But mainly, I wasn’t on the street, so for the first time, since I could remember, I didn’t have to worry about my safety. All I needed to do to be respected was fight for myself with my fists and follow the inmate rules, but I could be pretty sure that I wasn’t going to get burned. In jail I had time to think, to learn, to find the person who I wanted to be, not the person that circumstances had made me become. This was the kind of freedom that I never had when I was free.


by Frantz Blass

She was born to me
the second the silent
tip of the pen signed
her certificate.
She honorably has carried
my last name from the start
of her existence.
When she’d cry, her tears
were my own.
Her blood pumps my blood.
Her innocence reaches me
like a native language
to a foreigner.
For since her birth,
I am the only father
she has ever known.
She sits at the edge
of the bed watching
her favorite T.V. show.
I pretend to sleep.
My eyes are only half-shut
to watch her.
I reach for physical traits
and gestures
to prove heredity.
History haunts me.
Put it to rest,
I think for this moment
with my child.
I feel her kiss
my bald head,
whispering, Daddy, wake up.


by George Dale

On this last day of school I was looking, feeling, and smelling great, had a dip in my hip, and a glide in my stride. I was submerged in this life I chose, not fully aware of where it would lead me. As a gambling man might say, “I’m all in.” The ripple effect had begun.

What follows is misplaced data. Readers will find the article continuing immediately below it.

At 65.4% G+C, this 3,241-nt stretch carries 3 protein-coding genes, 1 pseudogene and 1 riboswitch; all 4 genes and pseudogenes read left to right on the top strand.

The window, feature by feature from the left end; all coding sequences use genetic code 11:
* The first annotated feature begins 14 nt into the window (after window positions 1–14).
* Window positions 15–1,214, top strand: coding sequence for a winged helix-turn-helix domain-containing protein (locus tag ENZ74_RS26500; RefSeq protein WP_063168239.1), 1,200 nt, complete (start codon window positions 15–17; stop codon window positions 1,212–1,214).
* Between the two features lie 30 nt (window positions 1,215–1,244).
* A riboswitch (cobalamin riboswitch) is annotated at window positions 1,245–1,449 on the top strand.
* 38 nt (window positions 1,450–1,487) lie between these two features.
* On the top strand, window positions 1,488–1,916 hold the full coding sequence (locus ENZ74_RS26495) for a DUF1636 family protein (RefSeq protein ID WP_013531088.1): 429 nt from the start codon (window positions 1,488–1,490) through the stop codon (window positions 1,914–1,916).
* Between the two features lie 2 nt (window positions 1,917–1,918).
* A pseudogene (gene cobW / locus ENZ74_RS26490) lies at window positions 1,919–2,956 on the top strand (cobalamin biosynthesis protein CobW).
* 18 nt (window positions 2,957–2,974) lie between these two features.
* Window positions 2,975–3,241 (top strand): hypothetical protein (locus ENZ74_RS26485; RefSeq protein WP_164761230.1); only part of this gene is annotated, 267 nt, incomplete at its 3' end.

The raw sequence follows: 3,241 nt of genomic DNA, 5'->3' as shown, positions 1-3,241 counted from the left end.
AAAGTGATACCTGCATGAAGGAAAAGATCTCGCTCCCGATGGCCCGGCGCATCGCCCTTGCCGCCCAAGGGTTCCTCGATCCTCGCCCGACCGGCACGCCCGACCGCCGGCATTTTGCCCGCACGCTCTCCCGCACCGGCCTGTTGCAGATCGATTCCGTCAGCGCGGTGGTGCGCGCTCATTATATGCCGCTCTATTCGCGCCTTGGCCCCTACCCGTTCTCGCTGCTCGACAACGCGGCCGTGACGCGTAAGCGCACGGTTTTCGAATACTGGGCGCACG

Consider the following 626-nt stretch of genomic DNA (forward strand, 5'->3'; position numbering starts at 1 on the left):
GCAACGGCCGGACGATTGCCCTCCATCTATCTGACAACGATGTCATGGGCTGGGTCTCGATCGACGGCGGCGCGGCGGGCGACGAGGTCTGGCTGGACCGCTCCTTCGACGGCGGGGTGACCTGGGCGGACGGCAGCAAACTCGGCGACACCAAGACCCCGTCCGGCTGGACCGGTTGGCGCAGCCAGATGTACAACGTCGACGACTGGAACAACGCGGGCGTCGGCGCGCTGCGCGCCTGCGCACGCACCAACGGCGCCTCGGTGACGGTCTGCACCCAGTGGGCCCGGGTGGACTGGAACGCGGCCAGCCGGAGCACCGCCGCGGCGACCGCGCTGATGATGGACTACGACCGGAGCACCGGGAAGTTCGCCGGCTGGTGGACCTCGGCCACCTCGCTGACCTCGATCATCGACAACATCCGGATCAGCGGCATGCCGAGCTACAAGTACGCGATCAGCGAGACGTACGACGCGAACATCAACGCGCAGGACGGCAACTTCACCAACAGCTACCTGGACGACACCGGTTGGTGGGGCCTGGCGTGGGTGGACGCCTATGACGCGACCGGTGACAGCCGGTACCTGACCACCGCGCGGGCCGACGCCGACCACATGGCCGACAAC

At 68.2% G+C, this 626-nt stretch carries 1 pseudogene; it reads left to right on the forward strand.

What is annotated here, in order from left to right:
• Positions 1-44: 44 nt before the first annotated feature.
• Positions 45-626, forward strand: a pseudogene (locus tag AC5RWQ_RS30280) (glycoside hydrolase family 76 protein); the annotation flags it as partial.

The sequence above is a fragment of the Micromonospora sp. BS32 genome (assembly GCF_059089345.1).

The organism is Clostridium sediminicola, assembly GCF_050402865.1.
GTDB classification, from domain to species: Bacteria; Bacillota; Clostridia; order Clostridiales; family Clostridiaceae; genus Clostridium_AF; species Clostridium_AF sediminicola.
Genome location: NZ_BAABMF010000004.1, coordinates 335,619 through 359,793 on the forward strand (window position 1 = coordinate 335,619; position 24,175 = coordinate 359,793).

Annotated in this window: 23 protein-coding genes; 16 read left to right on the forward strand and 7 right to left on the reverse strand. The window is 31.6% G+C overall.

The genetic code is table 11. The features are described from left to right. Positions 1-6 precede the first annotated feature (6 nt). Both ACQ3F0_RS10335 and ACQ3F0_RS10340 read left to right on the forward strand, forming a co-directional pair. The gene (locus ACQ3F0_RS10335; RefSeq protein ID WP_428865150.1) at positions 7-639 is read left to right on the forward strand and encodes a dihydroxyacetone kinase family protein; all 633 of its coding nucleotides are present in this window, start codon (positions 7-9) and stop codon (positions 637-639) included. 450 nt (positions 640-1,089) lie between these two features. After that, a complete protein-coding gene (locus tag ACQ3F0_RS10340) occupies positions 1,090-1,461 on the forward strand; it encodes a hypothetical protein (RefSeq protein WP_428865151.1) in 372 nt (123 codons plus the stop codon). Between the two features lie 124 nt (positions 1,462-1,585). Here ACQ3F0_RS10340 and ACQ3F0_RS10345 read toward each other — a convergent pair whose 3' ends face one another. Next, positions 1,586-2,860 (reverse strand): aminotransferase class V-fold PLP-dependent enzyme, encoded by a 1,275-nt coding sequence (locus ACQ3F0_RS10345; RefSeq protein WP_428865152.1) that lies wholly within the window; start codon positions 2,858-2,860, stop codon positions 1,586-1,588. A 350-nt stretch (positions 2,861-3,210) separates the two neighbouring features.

As I walked down Ziglers Street toward Dudley Station, the Temptations wafted out of someone’s window. “Ball of Confusion”. On cue, I fell right into step with them. From where the music was coming, a fine-ass sister said, “Get down, Bro.” So I added a little James Brown, pivot into a bow, thanked her, and ask her her name and number all in a New York second!

“Nellie,” she said. Nellie Washington was her name. I didn’t know her per-say, but her brother sold coke with his fairy-ass-self. But Booker, her father, he was a horse of a different color. A washed-up stick-up kid, holding onto his reputation by riding around in a ’65 Caddy collecting protection money for the Campbell brothers. That was what the word was on the street.